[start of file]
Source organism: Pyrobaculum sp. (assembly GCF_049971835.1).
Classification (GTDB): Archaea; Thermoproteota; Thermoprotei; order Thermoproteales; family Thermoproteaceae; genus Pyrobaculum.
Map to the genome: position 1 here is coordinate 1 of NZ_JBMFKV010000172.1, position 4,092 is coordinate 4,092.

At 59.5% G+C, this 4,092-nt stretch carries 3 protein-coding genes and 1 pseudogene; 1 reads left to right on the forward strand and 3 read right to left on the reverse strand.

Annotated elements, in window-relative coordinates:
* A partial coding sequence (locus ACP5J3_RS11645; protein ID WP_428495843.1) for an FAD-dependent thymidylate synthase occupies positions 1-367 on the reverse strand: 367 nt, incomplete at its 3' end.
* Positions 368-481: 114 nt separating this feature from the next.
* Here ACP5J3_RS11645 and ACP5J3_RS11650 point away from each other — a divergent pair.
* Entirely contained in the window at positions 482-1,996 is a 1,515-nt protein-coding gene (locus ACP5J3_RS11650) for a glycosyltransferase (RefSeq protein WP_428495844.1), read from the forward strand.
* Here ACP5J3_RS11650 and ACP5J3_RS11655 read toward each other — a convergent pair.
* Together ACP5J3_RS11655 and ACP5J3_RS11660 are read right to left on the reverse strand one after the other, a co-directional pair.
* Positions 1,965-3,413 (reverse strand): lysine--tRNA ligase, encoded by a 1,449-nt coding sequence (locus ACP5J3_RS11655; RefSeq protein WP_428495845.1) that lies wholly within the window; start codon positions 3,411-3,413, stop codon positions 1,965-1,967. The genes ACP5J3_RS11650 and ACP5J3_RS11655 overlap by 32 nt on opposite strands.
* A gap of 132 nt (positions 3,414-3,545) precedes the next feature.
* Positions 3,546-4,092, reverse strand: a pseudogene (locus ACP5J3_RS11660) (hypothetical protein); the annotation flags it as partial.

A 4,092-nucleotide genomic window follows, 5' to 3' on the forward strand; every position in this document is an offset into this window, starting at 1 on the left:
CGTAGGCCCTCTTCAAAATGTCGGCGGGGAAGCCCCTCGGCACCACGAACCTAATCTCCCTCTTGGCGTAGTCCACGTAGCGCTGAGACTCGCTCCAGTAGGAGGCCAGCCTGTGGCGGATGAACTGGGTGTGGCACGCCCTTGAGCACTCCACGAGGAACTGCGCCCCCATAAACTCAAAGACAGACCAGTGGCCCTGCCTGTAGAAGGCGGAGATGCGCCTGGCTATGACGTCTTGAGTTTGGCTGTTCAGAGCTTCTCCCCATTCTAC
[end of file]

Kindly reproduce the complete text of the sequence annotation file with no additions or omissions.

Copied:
Source organism: Pyrobaculum sp. (assembly GCF_049971835.1).
Classification (GTDB): Archaea; Thermoproteota; Thermoprotei; order Thermoproteales; family Thermoproteaceae; genus Pyrobaculum.
Map to the genome: position 1 here is coordinate 1 of NZ_JBMFKV010000172.1, position 4,092 is coordinate 4,092.

At 59.5% G+C, this 4,092-nt stretch carries 3 protein-coding genes and 1 pseudogene; 1 reads left to right on the forward strand and 3 read right to left on the reverse strand.

Annotated elements, in window-relative coordinates:
* A partial coding sequence (locus ACP5J3_RS11645; protein ID WP_428495843.1) for an FAD-dependent thymidylate synthase occupies positions 1-367 on the reverse strand: 367 nt, incomplete at its 3' end.
* Positions 368-481: 114 nt separating this feature from the next.
* Here ACP5J3_RS11645 and ACP5J3_RS11650 point away from each other — a divergent pair.
* Entirely contained in the window at positions 482-1,996 is a 1,515-nt protein-coding gene (locus ACP5J3_RS11650) for a glycosyltransferase (RefSeq protein WP_428495844.1), read from the forward strand.
* Here ACP5J3_RS11650 and ACP5J3_RS11655 read toward each other — a convergent pair.
* Together ACP5J3_RS11655 and ACP5J3_RS11660 are read right to left on the reverse strand one after the other, a co-directional pair.
* Positions 1,965-3,413 (reverse strand): lysine--tRNA ligase, encoded by a 1,449-nt coding sequence (locus ACP5J3_RS11655; RefSeq protein WP_428495845.1) that lies wholly within the window; start codon positions 3,411-3,413, stop codon positions 1,965-1,967. The genes ACP5J3_RS11650 and ACP5J3_RS11655 overlap by 32 nt on opposite strands.
* A gap of 132 nt (positions 3,414-3,545) precedes the next feature.
* Positions 3,546-4,092, reverse strand: a pseudogene (locus ACP5J3_RS11660) (hypothetical protein); the annotation flags it as partial.

A 4,092-nucleotide genomic window follows, 5' to 3' on the forward strand; every position in this document is an offset into this window, starting at 1 on the left:
CGTAGGCCCTCTTCAAAATGTCGGCGGGGAAGCCCCTCGGCACCACGAACCTAATCTCCCTCTTGGCGTAGTCCACGTAGCGCTGAGACTCGCTCCAGTAGGAGGCCAGCCTGTGGCGGATGAACTGGGTGTGGCACGCCCTTGAGCACTCCACGAGGAACTGCGCCCCCATAAACTCAAAGACAGACCAGTGGCCCTGCCTGTAGAAGGCGGAGATGCGCCTGGCTATGACGTCTTGAGTTTGGCTGTTCAGAGCTTCTCCCCATTCTAC